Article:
Economic abuse is now properly recognised as a form of domestic abuse. It falls under what’s known as coercive control. Some of the most common behaviours which would be considered economically abusive in a relationship include the restriction of a person’s income by not allowing them to have a bank account or taking control of their earnings; the misuse of joint or personal funds, such as making a huge purchase without the other partner’s consent or stealing money; controlling spending by limiting someone’s ability to make purchases beyond basic essentials; and incurring debts on a person’s behalf without their consent or under duress, such as applying for an overdraft in someone’s name when they are afraid to say no.
According to recent research from the charity Refuge and the Co-operative Bank, 8.7 million people in the UK report experiencing economic abuse and 1.6 million say it began during the coronavirus pandemic. Despite its ubiquity, Refuge says that only 16% of people who have been subjected to this form of abuse recognised it as abusive behaviour.
In light of this and the fact that women’s finances have been disproportionately impacted by the pandemic because they’re likely to work in sectors (such as hospitality) which have been particularly hard hit by lockdowns, Refuge is calling on the government to reform the way that universal credit is paid to those leaving an abusive partner. Refuge is calling for an amendment to the Domestic Abuse Bill to make sure that separate universal credit payments are made to two people in a relationship by default, and for any advance payments for women fleeing abuse to be given as grants, not loans, which do not need to be repaid.
Shelley* is from Greater Manchester. She has three children under the age of 10. She married her abusive husband at the age of 18 and left him last year during the pandemic because his physical abuse and controlling behaviour became too much to bear. Here is her story about trying to access universal credit for the first time so that she could flee and rebuild her life.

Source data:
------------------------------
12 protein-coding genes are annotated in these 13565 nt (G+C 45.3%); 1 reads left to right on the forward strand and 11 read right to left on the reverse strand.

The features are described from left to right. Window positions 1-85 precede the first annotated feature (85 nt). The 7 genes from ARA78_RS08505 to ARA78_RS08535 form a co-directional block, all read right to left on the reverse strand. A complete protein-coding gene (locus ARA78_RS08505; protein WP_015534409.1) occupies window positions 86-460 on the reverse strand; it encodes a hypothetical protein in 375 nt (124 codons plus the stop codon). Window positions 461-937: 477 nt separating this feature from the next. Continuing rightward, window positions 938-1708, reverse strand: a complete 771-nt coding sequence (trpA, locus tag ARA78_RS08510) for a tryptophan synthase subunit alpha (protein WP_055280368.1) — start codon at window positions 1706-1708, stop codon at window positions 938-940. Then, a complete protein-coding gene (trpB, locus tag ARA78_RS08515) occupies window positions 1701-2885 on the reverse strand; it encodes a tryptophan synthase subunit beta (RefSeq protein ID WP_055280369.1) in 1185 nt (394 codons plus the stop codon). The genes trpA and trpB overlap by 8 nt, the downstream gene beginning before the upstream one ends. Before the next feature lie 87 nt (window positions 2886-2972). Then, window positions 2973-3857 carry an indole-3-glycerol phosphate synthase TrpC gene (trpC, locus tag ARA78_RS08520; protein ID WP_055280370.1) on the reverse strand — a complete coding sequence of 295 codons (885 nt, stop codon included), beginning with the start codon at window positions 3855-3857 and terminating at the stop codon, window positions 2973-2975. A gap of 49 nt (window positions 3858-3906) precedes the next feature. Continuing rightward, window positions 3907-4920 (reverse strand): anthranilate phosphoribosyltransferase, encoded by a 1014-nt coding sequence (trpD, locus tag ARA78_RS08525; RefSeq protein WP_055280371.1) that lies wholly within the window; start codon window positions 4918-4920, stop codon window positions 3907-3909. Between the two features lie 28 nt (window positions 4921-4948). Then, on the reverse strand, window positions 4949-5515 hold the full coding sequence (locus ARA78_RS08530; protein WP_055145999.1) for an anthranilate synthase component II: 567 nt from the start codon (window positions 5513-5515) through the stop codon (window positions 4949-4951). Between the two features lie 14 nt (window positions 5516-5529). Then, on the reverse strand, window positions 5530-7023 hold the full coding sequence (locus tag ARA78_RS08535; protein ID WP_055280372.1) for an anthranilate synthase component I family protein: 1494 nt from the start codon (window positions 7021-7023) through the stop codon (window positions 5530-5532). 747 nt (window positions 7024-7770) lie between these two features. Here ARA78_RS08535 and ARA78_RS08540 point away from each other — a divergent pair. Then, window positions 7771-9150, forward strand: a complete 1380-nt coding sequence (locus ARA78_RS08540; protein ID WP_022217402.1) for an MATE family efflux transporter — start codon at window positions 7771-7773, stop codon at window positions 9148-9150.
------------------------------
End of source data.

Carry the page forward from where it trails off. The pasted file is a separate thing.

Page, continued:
"I married my husband when I was 18 years old. Over time, he became more and more abusive. I left him in 2020 after he physically assaulted me. My youngest child saw me being strangled by him outside the house. I had to report it to the police. The violence had escalated to the point where I was terrified of what might happen. I told him I was leaving him but he refused to leave the home we lived in together.
"Truthfully, I had wanted to end the relationship for many years. I had even left with the children on several occasions but my husband controlled all of our finances and psychologically abused me. He said he'd report me to social services, that I wasn't fit to provide for our kids.
"My ex earns a lot of money – over £100,000 a year. I stopped working when our second child was born because she had a health condition that meant lots of trips in and out of hospital. I guess I became financially reliant on him. We only had joint bank accounts.
"I lost my financial autonomy at that point because I wasn't earning a wage. And unfortunately, my ex-partner looks at finances in what I think is a very sexist and old-fashioned way. He looked at his income as 'his money', not our money. Even though I was looking after the children. He would give me an allowance which he made it seem as though I was lucky to be getting.